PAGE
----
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Comment Re:Alternate title (Score 1) 195

First thing I thought when I saw this and read the summary was "That's not the style of story Slashdot would normally run".

Reading the "story" itself confirmed it.

Either the new owners don't get Slashdot, they want to turn it into something more profitable or that someone somewhere had a vested interest in running this story.

Honestly not sure which.
PlayStation (Games)

PlayStation 3 Games Are Coming To PC ( 125

PlayStation 3 games are coming to Windows. Sony said Tuesday that it is bringing its PlayStation Now game-streaming program to Windows PCs. The service broadcasts PlayStation 3 games over the internet similar to the way Netflix beams movies to devices like Roku. CNET reports: This fall, you'll be able to play previously exclusive games like Uncharted 3 and Shadow of the Colossus on a Windows laptop. The catch: you'll be playing those games over the internet with Sony's streaming game service, PlayStation Now. Think Netflix. PlayStation Now has already been around for a couple of years on the PS4, PS3, PS Vita handheld, plus a handful of Blu-ray players and smart TVs. For $20 a month or $45 for three, the service gives players unlimited access to a long list of over 400 PlayStation 3 games. Like Netflix or any other streaming service, the quality can vary wildly depending on your internet connection -- Sony requires a solid 5Mbps connection at all times, and that doesn't change today. What changes is the size of Sony's audience. With a Windows laptop or tablet, you aren't tethered to a big-screen TV. You could theoretically take these PlayStation games anywhere -- and wherever you go, your save games stream with you.

Comment Conspicuous Silence (Score 3, Insightful) 93

The service, according to Comcast, allows you to download a 5GB HD movie in 40 seconds, [ blather... ]

Uh-huh. I notice they're being conspicuously silent on upload speeds. "Gee, how nice I can download a movie in a couple minutes, but how long will I have to wait to upload the video of my daughter's ${WINTER_HOLIDAY} pageant?"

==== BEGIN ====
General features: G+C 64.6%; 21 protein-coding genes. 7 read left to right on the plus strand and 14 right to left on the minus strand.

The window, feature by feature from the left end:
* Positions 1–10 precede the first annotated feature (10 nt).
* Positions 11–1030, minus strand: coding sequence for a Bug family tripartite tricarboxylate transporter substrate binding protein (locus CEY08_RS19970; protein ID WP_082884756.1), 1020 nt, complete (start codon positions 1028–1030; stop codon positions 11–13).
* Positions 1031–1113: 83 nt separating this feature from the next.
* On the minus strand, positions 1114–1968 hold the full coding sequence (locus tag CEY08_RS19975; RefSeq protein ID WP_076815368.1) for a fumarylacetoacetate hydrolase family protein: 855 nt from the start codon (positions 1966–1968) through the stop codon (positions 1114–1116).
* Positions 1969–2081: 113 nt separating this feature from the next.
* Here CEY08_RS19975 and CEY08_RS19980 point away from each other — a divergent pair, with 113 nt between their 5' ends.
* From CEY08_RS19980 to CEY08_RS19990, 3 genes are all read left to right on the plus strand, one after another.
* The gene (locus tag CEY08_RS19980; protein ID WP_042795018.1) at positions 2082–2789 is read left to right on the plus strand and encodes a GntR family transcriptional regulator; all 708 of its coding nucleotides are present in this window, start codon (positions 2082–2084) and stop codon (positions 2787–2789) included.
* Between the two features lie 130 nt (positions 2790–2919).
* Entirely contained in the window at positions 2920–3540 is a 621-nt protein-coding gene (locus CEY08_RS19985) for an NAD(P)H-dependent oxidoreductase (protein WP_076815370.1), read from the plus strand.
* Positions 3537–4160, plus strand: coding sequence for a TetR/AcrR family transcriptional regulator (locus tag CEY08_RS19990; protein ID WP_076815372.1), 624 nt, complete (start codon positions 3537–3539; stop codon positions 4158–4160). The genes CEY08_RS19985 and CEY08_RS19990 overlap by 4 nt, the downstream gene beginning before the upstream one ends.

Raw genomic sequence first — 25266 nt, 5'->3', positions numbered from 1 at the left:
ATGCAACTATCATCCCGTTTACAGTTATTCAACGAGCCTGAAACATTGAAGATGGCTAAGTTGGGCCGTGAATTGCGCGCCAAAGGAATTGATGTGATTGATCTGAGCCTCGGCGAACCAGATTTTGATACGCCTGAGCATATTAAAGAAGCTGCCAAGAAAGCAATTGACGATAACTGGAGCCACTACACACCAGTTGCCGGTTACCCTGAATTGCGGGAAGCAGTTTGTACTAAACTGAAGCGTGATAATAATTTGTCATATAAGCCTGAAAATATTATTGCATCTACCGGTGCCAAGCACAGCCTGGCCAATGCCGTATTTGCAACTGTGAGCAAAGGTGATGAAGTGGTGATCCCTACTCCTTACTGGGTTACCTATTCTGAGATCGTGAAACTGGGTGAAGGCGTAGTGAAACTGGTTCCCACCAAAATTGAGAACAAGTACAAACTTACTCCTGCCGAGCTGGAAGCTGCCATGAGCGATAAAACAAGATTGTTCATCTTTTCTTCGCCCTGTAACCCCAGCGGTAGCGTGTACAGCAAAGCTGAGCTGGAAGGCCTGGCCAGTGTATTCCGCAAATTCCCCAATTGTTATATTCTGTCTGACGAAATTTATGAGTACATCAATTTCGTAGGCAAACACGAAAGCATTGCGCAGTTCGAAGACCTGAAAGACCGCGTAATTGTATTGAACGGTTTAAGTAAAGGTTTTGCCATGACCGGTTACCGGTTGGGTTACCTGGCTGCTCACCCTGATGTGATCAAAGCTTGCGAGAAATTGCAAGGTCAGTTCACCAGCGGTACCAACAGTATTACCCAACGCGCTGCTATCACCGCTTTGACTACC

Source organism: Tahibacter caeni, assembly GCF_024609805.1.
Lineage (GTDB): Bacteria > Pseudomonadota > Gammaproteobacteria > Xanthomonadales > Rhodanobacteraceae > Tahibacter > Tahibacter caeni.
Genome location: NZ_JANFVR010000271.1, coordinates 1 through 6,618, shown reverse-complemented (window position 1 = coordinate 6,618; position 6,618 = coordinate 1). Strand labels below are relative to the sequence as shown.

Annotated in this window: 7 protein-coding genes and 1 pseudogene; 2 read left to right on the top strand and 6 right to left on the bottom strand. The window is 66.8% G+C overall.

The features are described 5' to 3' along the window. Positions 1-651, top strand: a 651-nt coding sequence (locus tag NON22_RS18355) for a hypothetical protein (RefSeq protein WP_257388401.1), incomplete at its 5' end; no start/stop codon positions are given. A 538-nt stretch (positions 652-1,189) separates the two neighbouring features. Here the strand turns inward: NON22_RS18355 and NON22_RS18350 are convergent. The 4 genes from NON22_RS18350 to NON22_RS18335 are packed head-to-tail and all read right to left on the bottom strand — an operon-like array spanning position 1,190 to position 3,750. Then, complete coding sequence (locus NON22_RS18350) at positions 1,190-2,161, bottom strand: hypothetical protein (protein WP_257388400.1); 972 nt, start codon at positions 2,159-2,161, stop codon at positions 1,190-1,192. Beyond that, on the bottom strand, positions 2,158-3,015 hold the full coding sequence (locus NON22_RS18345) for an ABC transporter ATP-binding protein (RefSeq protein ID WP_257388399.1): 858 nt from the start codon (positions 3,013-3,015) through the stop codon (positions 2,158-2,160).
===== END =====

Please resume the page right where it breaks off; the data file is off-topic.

Meanwhile, Google Fiber is 1Gb/sec symmetric.

Comment 35 Years of Rank Incompetence, And Counting... (Score 4, Interesting) 220

Microsoft says it introduced the changes to prevent an issue that was resulting in duplication of encoding the stream (poor performance).

I see. Because squirting 720p or 1080p video as uncompressed YUYV over a USB2 link never results in performance problems...

Comment Re:Flash (Score 1) 225

Bingo! I much preferred it *before* Google started moving all their annoying animated ads to HTML5. Primarily because I was running Flashblock- i.e. click-to-play- and didn't have to see them if I didn't want to (which- spoiler ahead- I didn't!)

Comment Re:Lynx and Gopher sucked mostly (Score 2) 225

Lynx and Gopher sucked mostly [..] Telnet on the other hand was pretty cool and could do a lot, but was massively underused.

I'm not sure that comparing Gopher and Telnet in that way is even meaningful. Perhaps I misunderstood the point you're trying to make, but the fact that you say Telnet "could do a lot" suggests you don't realise you're comparing apples with oranges.

Telnet itself was little more than a text-based terminal facility for accessing remote systems; that's not a criticism, since this is what it was meant to do. Of course, you can provide pretty much any (text-based) facility you like over that connection- which I guess is why one might say you can do "a lot" with it- but telnet itself is still just a remote access facility for all that.

Technically and functionally, it's not the same thing (nor intended to be the same) as Gopher, or the World Wide Web.

If you added so much to it that it became anything plausibly akin to Flash, then I'm not sure it would be Telnet as we recognise it any more.

(#) And Lynx was just a browser that happened to support both Gopher and the Web; it wasn't a protocol in itself. Unless you're referring to the unrelated modem protocol, in which case the comparison makes even less sense.

Comment Um... What Access Control? (Score 5, Insightful) 62

The developers are fairly up-front about this:

Redis is designed to be accessed by trusted clients inside trusted environments. This means that usually it is not a good idea to expose the Redis instance directly to the internet or, in general, to an environment where untrusted clients can directly access the Redis TCP port or UNIX socket. [ emphasis mine ]

There is an "authentication" feature, but it's amazingly primitive, and the credentials are sent in the clear -- in other words, next to useless. The rest of the page makes it fairly clear: If you are running a Redis server accepting connections from the open Internet, you are an idiot.

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